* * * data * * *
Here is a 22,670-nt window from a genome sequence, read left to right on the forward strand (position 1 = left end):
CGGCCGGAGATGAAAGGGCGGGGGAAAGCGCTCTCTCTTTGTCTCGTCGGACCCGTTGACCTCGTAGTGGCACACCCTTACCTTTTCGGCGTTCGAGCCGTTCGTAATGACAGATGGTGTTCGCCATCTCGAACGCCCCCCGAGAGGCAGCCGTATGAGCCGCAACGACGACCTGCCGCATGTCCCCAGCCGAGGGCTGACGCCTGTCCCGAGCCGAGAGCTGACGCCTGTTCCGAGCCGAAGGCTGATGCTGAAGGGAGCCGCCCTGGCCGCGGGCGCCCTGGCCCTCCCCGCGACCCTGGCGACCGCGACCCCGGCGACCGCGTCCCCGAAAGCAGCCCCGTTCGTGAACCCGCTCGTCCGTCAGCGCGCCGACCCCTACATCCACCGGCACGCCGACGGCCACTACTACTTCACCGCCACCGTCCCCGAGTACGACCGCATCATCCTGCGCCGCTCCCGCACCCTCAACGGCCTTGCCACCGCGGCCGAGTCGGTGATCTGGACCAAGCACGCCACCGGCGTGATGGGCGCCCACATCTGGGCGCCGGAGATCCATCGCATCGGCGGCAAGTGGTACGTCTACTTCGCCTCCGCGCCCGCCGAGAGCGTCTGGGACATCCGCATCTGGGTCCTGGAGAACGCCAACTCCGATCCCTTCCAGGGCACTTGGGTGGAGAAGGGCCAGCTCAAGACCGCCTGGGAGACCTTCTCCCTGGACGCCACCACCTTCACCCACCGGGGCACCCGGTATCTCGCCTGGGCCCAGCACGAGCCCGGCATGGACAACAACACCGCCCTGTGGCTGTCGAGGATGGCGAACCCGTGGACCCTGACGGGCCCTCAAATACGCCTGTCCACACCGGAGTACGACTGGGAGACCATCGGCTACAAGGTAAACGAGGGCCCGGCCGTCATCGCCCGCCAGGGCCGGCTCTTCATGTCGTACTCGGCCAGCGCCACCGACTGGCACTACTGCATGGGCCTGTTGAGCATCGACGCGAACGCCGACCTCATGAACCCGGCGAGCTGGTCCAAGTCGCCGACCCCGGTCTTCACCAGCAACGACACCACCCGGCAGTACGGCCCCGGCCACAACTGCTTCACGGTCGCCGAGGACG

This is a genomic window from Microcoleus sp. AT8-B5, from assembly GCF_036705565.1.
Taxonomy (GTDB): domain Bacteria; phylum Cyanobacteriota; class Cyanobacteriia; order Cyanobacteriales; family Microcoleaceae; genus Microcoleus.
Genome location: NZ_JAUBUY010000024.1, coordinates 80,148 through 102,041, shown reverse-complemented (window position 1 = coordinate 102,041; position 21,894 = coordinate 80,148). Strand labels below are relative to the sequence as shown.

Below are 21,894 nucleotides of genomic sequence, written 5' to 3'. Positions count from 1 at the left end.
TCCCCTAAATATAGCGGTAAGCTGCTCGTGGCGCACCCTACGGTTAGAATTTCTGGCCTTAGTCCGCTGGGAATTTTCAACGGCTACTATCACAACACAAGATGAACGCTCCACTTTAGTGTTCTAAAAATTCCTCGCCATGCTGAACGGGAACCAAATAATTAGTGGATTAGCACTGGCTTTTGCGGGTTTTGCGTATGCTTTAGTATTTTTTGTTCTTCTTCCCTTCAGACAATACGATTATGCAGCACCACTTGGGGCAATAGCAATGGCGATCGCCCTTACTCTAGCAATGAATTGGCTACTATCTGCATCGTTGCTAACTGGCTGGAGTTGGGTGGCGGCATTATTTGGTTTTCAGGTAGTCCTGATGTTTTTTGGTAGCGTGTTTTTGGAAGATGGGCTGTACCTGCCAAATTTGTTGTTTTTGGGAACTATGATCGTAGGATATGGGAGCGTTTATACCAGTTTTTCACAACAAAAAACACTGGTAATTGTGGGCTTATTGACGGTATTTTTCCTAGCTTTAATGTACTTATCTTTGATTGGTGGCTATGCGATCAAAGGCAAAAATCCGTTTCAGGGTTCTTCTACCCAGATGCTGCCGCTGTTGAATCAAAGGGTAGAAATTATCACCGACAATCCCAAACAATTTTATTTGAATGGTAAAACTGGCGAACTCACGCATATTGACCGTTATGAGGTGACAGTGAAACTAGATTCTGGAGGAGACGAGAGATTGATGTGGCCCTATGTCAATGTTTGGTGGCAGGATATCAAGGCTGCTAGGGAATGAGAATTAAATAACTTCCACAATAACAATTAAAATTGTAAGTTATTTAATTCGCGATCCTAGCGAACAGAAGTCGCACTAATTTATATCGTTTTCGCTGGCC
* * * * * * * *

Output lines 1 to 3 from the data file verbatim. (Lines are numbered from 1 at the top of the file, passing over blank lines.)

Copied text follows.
Here is a 22,670-nt window from a genome sequence, read left to right on the forward strand (position 1 = left end):
CGGCCGGAGATGAAAGGGCGGGGGAAAGCGCTCTCTCTTTGTCTCGTCGGACCCGTTGACCTCGTAGTGGCACACCCTTACCTTTTCGGCGTTCGAGCCGTTCGTAATGACAGATGGTGTTCGCCATCTCGAACGCCCCCCGAGAGGCAGCCGTATGAGCCGCAACGACGACCTGCCGCATGTCCCCAGCCGAGGGCTGACGCCTGTCCCGAGCCGAGAGCTGACGCCTGTTCCGAGCCGAAGGCTGATGCTGAAGGGAGCCGCCCTGGCCGCGGGCGCCCTGGCCCTCCCCGCGACCCTGGCGACCGCGACCCCGGCGACCGCGTCCCCGAAAGCAGCCCCGTTCGTGAACCCGCTCGTCCGTCAGCGCGCCGACCCCTACATCCACCGGCACGCCGACGGCCACTACTACTTCACCGCCACCGTCCCCGAGTACGACCGCATCATCCTGCGCCGCTCCCGCACCCTCAACGGCCTTGCCACCGCGGCCGAGTCGGTGATCTGGACCAAGCACGCCACCGGCGTGATGGGCGCCCACATCTGGGCGCCGGAGATCCATCGCATCGGCGGCAAGTGGTACGTCTACTTCGCCTCCGCGCCCGCCGAGAGCGTCTGGGACATCCGCATCTGGGTCCTGGAGAACGCCAACTCCGATCCCTTCCAGGGCACTTGGGTGGAGAAGGGCCAGCTCAAGACCGCCTGGGAGACCTTCTCCCTGGACGCCACCACCTTCACCCACCGGGGCACCCGGTATCTCGCCTGGGCCCAGCACGAGCCCGGCATGGACAACAACACCGCCCTGTGGCTGTCGAGGATGGCGAACCCGTGGACCCTGACGGGCCCTCAAATACGCCTGTCCACACCGGAGTACGACTGGGAGACCATCGGCTACAAGGTAAACGAGGGCCCGGCCGTCATCGCCCGCCAGGGCCGGCTCTTCATGTCGTACTCGGCCAGCGCCACCGACTGGCACTACTGCATGGGCCTGTTGAGCATCGACGCGAACGCCGACCTCATGAACCCGGCGAGCTGGTCCAAGTCGCCGACCCCGGTCTTCACCAGCAACGACACCACCCGGCAGTACGGCCCCGGCCACAACTGCTTCACGGTCGCCGAGGACG

This is a genomic window from Microcoleus sp. AT8-B5, from assembly GCF_036705565.1.